For many people, their cars are like their children. And just like with children, you need to keep them safe when the weather turns cold and the snow starts to fall. Though your diesel vehicle may not suffer from frostbite, there are a number of weather-related damage that could occur if you don’t prepare for it ahead time. We may be in the thick of this frigid season, but it’s never too late to take the proper precautions to safeguard the health of your diesel engine. Here are three ways to do just that.

  • Test your batteries: Just like any other car, testing your batteries to make sure they can handle the added strain of colder temperatures can ensure you don’t get stranded. The average car battery lasts between two and five years; if yours is getting on in age (or you can’t remember how long you’ve had it) testing it is the best way to see if it’ll make it through winter.
  • Use an anti-gel additive: Diesel fuel systems are a vital component of your vehicle. In severe cold, diesel fuel can reach its cloud point (the measure of diesel’s low-temperature operability) and begin to thicken and gel up. Most diesel fuels do this between 20 and -18 degrees Fahrenheit. By including a fuel additive in the winter, you can prevent your fuel from gelling up.
  • Change your diesel fuel filters: Diesel fuel filters are the most common freeze point for diesel fuel. Because only a minimal amount of diesel remains in the filter while your vehicle sits in subzero temperatures overnight, it freezes much easier and much faster than it would in the tank. Swapping out your old filter for a new one can reduce your chances of gelling — you don’t know if your current filter is partially clogged, which makes gelling more likely.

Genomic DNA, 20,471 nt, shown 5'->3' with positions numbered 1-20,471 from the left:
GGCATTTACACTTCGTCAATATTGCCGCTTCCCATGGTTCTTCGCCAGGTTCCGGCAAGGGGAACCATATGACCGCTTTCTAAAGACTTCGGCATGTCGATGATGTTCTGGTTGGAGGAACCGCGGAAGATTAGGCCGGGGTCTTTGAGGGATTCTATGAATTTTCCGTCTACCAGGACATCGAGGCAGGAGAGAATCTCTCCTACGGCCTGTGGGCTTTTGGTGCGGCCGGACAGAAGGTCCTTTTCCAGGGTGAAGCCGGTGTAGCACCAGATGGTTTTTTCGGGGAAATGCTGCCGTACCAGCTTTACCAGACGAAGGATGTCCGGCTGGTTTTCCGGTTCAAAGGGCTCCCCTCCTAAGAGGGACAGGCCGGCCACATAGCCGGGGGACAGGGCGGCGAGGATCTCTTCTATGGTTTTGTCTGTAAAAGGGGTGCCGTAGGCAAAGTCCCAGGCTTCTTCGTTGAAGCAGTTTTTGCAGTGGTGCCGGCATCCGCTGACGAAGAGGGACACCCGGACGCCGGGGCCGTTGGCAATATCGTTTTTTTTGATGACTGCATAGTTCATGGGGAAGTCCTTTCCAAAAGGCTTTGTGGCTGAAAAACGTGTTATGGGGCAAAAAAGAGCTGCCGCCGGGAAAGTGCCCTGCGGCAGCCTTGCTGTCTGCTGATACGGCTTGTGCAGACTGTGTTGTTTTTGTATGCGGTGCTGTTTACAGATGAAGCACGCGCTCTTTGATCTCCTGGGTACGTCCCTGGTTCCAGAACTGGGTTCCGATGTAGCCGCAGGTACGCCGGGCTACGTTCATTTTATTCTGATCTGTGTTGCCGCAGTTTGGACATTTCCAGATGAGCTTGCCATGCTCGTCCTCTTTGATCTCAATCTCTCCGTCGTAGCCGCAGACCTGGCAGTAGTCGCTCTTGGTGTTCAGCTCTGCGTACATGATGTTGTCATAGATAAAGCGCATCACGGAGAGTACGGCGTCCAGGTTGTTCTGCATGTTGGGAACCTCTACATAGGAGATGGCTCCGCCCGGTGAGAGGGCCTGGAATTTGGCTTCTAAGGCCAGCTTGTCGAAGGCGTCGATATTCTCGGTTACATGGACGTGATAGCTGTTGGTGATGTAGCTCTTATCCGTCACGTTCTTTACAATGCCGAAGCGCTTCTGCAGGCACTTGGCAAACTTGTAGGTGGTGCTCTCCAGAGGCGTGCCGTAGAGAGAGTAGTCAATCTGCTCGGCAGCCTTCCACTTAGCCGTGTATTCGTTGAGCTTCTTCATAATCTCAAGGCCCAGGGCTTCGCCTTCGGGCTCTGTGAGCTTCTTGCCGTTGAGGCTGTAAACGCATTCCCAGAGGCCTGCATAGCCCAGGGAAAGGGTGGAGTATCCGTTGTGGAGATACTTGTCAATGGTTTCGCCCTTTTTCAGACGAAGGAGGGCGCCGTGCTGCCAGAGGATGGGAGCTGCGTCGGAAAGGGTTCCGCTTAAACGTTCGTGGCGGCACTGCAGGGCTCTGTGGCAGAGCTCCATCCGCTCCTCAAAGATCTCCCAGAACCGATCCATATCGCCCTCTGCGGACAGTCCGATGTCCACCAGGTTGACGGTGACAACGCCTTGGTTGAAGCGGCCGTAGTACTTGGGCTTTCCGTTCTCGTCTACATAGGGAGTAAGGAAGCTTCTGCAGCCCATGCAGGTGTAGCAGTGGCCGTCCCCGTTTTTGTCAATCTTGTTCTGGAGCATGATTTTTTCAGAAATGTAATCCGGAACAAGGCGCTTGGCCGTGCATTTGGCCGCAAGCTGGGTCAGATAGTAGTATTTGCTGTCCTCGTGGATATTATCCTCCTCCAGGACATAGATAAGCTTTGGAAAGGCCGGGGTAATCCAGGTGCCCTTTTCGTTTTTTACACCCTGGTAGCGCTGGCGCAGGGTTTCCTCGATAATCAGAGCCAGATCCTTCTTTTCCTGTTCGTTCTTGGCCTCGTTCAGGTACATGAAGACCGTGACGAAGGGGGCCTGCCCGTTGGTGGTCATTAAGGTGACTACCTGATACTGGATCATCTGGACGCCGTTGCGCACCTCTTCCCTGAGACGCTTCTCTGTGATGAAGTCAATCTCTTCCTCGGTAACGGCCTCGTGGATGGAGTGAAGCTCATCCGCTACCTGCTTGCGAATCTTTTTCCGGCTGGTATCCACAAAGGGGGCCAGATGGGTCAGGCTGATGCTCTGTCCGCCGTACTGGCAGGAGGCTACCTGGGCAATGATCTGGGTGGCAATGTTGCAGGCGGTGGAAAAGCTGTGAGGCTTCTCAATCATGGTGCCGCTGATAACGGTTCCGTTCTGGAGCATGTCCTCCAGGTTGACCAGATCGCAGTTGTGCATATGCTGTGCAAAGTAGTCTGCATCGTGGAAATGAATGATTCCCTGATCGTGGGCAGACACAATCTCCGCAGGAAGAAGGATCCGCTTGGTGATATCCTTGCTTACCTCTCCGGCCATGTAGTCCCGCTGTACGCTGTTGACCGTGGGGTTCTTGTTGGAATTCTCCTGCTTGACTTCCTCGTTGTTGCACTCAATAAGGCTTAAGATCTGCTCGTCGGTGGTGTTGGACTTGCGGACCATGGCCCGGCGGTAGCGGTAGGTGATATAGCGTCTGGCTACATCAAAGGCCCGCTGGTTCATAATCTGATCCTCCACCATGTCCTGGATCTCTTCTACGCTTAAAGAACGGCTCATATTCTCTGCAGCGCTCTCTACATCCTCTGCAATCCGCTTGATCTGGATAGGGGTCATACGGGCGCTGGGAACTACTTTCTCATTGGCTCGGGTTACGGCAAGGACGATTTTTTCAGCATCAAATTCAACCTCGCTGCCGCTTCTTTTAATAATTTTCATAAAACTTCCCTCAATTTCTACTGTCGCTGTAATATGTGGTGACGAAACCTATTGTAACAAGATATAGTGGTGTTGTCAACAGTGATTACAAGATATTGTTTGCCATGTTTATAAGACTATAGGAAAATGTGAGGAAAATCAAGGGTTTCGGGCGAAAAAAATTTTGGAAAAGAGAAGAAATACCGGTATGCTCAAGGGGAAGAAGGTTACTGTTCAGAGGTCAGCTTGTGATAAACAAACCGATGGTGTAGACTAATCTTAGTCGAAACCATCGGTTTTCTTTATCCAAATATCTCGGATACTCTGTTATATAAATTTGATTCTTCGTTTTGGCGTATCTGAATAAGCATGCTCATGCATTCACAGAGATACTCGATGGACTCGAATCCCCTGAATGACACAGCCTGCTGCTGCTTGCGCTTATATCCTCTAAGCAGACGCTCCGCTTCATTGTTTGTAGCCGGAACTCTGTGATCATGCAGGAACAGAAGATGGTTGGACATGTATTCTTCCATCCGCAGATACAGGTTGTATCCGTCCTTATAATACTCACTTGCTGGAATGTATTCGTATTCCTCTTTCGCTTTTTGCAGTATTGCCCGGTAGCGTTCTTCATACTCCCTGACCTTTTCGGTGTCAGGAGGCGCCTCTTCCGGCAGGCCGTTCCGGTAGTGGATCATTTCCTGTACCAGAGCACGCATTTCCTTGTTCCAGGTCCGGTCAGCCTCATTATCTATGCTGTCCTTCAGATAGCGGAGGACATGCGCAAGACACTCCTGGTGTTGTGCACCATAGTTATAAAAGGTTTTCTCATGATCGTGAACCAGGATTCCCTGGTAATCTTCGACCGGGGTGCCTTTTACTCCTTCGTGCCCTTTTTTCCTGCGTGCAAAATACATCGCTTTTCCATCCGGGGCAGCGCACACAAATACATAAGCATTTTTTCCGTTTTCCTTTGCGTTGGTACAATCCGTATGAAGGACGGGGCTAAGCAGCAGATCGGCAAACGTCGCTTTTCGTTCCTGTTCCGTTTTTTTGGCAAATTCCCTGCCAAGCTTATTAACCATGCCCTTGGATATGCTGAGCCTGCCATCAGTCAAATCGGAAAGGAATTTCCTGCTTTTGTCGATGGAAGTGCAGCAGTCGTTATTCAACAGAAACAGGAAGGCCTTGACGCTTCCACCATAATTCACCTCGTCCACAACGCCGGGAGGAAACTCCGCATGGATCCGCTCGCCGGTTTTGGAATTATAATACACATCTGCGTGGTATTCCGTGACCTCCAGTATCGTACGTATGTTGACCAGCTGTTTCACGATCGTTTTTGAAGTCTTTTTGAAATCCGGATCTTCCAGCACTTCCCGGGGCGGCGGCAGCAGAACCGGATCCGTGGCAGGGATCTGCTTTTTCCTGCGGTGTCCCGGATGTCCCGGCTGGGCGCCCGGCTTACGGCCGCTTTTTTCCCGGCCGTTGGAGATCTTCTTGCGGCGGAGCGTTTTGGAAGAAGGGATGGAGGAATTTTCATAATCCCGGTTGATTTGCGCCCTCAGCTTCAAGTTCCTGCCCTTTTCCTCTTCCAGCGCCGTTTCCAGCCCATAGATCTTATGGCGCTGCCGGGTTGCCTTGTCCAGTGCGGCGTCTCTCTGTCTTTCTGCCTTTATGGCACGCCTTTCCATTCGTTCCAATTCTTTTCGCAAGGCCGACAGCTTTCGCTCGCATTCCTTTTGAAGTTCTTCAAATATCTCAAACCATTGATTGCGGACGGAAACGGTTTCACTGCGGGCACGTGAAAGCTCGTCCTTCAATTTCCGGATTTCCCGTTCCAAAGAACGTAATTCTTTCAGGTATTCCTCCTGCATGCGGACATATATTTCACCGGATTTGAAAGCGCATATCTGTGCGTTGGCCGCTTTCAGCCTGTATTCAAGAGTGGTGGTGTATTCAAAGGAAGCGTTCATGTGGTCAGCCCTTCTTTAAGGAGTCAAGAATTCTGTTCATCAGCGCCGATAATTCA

There may be 50 different kinds of diesel engines, but all of them will benefit from the above winter weather maintenance. Even if you consider your vehicle to be nothing more than a way to get from Point A to Point B, prepping your engine for subzero temperatures is still a wise decision; if you don’t dedicate the time to your diesel fuel lift pump and battery, you might end up going nowhere fast.

diesel fuel pumps

Funky Fuel Pumps: Upgrading Your System With Performance Injectors

If you’re one of the people who treat their vehicle like their child, you understand the importance of quality. When it comes to efficiency, diesel is as high-quality as you can get: the diesel engine rates number one for most efficient internal combustion and can run you between 400 and 800 miles on a single tank.

While your diesel vehicle is already doing great, sometimes we feel the call of the wild — an urge to really ramp up the speed and power and feel that engine rumble. Upgrading your fuel system is one of the easiest ways to do just that.

Parts Of A Whole

Diesel fuel systems are comprised of several components: the tank, which of course holds the diesel fuel; the fuel air separation system, which does exactly what it says on the tin; the diesel fuel lift pump, which is responsible for pulling fuel from the tank to the injector; and then the injector, which injects the fuel into the engine’s internal combustion chamber. Diesel fuel pumps play a major role, but investing in performance fuel injectors first can maximize your vehicle’s fuel delivery and atomization.